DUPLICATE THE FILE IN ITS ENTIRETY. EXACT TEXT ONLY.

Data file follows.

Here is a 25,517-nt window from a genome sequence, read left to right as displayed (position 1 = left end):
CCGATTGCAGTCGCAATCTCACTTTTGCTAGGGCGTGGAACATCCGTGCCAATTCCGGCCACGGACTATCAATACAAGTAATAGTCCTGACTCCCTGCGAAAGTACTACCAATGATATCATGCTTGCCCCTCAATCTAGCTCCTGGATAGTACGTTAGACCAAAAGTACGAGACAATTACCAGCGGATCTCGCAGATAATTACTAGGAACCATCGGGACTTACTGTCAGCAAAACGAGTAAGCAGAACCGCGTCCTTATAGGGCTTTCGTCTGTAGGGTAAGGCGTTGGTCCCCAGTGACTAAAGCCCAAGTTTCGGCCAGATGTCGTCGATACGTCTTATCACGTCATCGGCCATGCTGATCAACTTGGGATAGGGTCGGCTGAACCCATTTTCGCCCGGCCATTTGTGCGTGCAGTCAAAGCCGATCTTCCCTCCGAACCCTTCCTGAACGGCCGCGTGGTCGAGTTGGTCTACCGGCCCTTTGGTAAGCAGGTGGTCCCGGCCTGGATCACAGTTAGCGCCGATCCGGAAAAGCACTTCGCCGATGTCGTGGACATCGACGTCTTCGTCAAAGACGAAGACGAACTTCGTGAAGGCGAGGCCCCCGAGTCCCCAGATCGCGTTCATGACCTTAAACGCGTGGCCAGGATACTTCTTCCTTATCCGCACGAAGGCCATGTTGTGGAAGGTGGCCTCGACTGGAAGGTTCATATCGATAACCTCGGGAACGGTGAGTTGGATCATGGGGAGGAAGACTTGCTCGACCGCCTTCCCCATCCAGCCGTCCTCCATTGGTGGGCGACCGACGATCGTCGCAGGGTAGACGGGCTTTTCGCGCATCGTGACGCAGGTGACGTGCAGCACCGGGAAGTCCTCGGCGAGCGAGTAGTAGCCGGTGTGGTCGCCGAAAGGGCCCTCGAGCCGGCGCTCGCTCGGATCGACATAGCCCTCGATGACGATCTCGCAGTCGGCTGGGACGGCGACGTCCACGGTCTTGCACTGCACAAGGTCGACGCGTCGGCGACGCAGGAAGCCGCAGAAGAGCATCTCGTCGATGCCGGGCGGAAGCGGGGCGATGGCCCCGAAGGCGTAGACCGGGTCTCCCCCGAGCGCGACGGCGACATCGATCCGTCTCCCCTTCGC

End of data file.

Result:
Here is a 25,517-nt window from a genome sequence, read left to right as displayed (position 1 = left end):
CCGATTGCAGTCGCAATCTCACTTTTGCTAGGGCGTGGAACATCCGTGCCAATTCCGGCCACGGACTATCAATACAAGTAATAGTCCTGACTCCCTGCGAAAGTACTACCAATGATATCATGCTTGCCCCTCAATCTAGCTCCTGGATAGTACGTTAGACCAAAAGTACGAGACAATTACCAGCGGATCTCGCAGATAATTACTAGGAACCATCGGGACTTACTGTCAGCAAAACGAGTAAGCAGAACCGCGTCCTTATAGGGCTTTCGTCTGTAGGGTAAGGCGTTGGTCCCCAGTGACTAAAGCCCAAGTTTCGGCCAGATGTCGTCGATACGTCTTATCACGTCATCGGCCATGCTGATCAACTTGGGATAGGGTCGGCTGAACCCATTTTCGCCCGGCCATTTGTGCGTGCAGTCAAAGCCGATCTTCCCTCCGAACCCTTCCTGAACGGCCGCGTGGTCGAGTTGGTCTACCGGCCCTTTGGTAAGCAGGTGGTCCCGGCCTGGATCACAGTTAGCGCCGATCCGGAAAAGCACTTCGCCGATGTCGTGGACATCGACGTCTTCGTCAAAGACGAAGACGAACTTCGTGAAGGCGAGGCCCCCGAGTCCCCAGATCGCGTTCATGACCTTAAACGCGTGGCCAGGATACTTCTTCCTTATCCGCACGAAGGCCATGTTGTGGAAGGTGGCCTCGACTGGAAGGTTCATATCGATAACCTCGGGAACGGTGAGTTGGATCATGGGGAGGAAGACTTGCTCGACCGCCTTCCCCATCCAGCCGTCCTCCATTGGTGGGCGACCGACGATCGTCGCAGGGTAGACGGGCTTTTCGCGCATCGTGACGCAGGTGACGTGCAGCACCGGGAAGTCCTCGGCGAGCGAGTAGTAGCCGGTGTGGTCGCCGAAAGGGCCCTCGAGCCGGCGCTCGCTCGGATCGACATAGCCCTCGATGACGATCTCGCAGTCGGCTGGGACGGCGACGTCCACGGTCTTGCACTGCACAAGGTCGACGCGTCGGCGACGCAGGAAGCCGCAGAAGAGCATCTCGTCGATGCCGGGCGGAAGCGGGGCGATGGCCCCGAAGGCGTAGACCGGGTCTCCCCCGAGCGCGACGGCGACATCGATCCGTCTCCCCTTCGC